A Hub for Open Data at Mass Open Cloud

Open source software is good. Open source plus open data is even better. That makes initiatives such as the Open Data Hub both useful in and of themselves and as a template for maintaining control over your data.

Access to, and the ability to collaboratively build upon, open source code is genuinely useful. If it weren’t, open source software wouldn’t have become such an important part of how technology has developed over the past couple of decades. There are ideological reasons to prefer open source as well, but its effectiveness as a development model has won over the pragmatists.

Figure 1. The Open Data Hub isn’t just about storing data but doing so more securely and putting it to work in useful ways. More broadly, Open Data Hub can be thought of as a meta-project that’s focused on integration and service abstraction. Source: Máirín Duffy et al. (Red Hat), CC-BY-SA 4.0.
Figure 1. The Open Data Hub isn’t just about storing data but doing so more securely and putting it to work in useful ways. More broadly, Open Data Hub can be thought of as a meta-project that’s focused on integration and service abstraction. Source: Máirín Duffy et al. (Red Hat), CC-BY-SA 4.0.

Code remains useful and valuable today. However, we’re seeing more and more value shifting toward data in addition to the software that works with the data. This isn’t a new trend. Open data was a topic at an O’Reilly conference more than a decade ago. But it’s a trend that’s heating up. This recognition that data is becoming such an integral part of modern computing is the impetus behind the Open Data Hub project on the Mass Open Cloud (MOC). (Also related is the Dataverse project, open source research data repository software.)

Launched in 2014, the MOC runs at the Massachusetts Green High Performance Computing Center (MGHPCC) in Holyoke. It’s a collaboration of academia, industry, and the state with overall project leadership provided by Boston University. Its objective is to provide an Open Cloud eXchange (OCX) that enables cloud-related systems research as well as a production platform that isn’t locked into a single public provider. It’s built on the Red Hat OpenStack Platform and uses Ceph for its storage foundation.

It’s likely not a surprise that data science and machine learning workloads have been getting more and more popular on the MOC. This, in turn, creates a demand for both better tooling and a platform for the data used by that tooling. Hence, the Open Data Hub project.

Open Data Hub can be thought of as a meta-project that’s focused on integration and service abstraction. The idea is to insulate data science users from the details of the underlying platform. It’s part of a hybrid cloud application platform for data that is being implemented initially on the MOC. It plans to offer flexible entry points such as storage or application platform and to enable related projects to pick and choose services based on their needs.

Open Data Hub’s first use case, general data science experimentation, brings together Ceph storage, Apache Spark (a unified analytics engine for big data processing), TensorFlow (an open source software library for numerical computation), and Jupyter notebooks (a collaborative tool for writing and sharing code and text). Open Data Hub complements other data projects at the MOC and associated universities such as Cloud Dataverse, the open source research data repository software project.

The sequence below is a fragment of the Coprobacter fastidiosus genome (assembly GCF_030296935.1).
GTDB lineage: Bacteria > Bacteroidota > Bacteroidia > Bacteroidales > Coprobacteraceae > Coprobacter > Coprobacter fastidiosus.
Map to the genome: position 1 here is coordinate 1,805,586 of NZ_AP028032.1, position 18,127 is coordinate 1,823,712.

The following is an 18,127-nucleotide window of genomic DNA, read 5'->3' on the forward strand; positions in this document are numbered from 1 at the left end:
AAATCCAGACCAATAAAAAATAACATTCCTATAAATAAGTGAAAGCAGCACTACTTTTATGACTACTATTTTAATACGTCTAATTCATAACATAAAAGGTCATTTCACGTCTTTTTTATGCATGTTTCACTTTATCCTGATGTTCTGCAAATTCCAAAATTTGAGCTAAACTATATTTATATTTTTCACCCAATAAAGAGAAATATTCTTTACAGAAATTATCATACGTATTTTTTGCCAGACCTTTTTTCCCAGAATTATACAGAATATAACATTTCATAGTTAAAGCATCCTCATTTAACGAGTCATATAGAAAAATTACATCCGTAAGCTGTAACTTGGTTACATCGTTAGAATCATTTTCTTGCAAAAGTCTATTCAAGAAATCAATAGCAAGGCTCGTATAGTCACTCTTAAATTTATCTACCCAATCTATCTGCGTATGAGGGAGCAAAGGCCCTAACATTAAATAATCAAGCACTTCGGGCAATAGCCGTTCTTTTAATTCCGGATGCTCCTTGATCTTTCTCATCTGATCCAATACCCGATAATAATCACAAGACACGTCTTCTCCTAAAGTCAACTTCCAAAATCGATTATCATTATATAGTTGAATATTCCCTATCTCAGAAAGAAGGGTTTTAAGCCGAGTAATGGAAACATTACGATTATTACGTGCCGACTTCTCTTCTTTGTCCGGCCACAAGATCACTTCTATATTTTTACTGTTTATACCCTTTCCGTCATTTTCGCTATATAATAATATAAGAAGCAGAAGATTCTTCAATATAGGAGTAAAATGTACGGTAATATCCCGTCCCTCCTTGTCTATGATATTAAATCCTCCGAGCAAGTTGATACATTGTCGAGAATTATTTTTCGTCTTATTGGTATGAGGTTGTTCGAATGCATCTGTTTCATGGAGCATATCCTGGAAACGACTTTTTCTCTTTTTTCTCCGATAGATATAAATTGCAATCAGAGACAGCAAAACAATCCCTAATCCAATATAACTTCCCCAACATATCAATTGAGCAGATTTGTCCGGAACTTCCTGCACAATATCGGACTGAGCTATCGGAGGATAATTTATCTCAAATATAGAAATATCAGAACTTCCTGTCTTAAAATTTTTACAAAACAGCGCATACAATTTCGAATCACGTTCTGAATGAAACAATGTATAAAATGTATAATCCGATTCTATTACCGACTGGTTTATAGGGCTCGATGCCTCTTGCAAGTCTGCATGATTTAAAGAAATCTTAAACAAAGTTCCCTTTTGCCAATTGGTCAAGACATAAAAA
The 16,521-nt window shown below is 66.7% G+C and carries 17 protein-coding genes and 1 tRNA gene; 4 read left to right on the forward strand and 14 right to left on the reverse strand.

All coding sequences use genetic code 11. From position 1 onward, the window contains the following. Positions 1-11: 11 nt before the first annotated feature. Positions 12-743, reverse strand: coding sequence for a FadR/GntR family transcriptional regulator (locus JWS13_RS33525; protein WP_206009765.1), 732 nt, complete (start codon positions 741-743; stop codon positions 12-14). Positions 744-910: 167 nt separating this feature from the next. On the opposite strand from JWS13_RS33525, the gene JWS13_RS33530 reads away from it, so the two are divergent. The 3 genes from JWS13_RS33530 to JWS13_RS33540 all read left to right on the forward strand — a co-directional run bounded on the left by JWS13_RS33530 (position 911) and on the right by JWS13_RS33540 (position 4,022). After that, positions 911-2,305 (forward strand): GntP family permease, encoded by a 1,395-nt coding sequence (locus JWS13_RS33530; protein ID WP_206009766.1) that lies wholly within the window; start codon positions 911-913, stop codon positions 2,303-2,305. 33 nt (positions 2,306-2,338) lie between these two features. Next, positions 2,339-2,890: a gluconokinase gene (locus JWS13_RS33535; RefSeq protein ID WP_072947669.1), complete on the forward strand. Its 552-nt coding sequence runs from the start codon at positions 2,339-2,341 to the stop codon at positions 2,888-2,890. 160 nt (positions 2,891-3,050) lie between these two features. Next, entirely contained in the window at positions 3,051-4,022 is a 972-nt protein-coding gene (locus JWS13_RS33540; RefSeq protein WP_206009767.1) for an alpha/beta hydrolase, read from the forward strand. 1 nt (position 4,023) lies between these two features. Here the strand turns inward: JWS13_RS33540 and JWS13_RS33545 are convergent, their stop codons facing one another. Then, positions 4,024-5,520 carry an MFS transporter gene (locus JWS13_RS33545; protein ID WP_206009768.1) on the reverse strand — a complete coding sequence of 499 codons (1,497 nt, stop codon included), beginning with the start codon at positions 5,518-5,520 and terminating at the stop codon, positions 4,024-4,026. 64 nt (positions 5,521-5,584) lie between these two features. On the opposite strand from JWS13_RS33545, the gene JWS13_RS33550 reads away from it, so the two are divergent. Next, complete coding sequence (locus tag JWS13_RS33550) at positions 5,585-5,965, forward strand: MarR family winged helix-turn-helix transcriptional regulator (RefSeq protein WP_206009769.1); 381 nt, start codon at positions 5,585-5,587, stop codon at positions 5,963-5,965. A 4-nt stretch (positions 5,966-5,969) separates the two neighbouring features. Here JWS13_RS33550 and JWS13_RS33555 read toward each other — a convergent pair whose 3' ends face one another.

Open Data Hub, which runs on top of OpenShift and OpenStack, is a proof-of-concept that is accepting early adopters. Access is intended to be expanded over time. In addition, although it’s currently running on the MOC, it’s designed to be portable so that, like the MOC architecture as a whole, it will be able to run across a variety of on-premise and public clouds. Collaborators and others can view the current project at OpenDataHub.io.

It’s this rise of data science and machine learning—or artificial intelligence more broadly if you like—that’s driving much of the attention to data in the first place. A machine learning model is effectively a creation of its training data set. Absent access to that data, there’s no way to verify the validity of the model or to reproduce the result.

In effect, being open means treating the data as if it’s part and parcel of the open code and managing a model’s code and data together throughout their life cycle. For example, you may choose a particular type of deep learning model to discover features of disease in medical images. Deciding whether that particular model is more or less effective than other models requires evaluating it using a common set of training data across both.

Opening up datasets has its own set of challenges. For example, sharing medical data for research purposes can run afoul of HIPAA regulations. Differential privacy—limiting individual privacy loss when private information is used to create aggregated statistics—is an area of active research. Nonetheless, it’s clear that we need to increasingly think about openness in the context of code and data that are intertwined rather than just one or the other.

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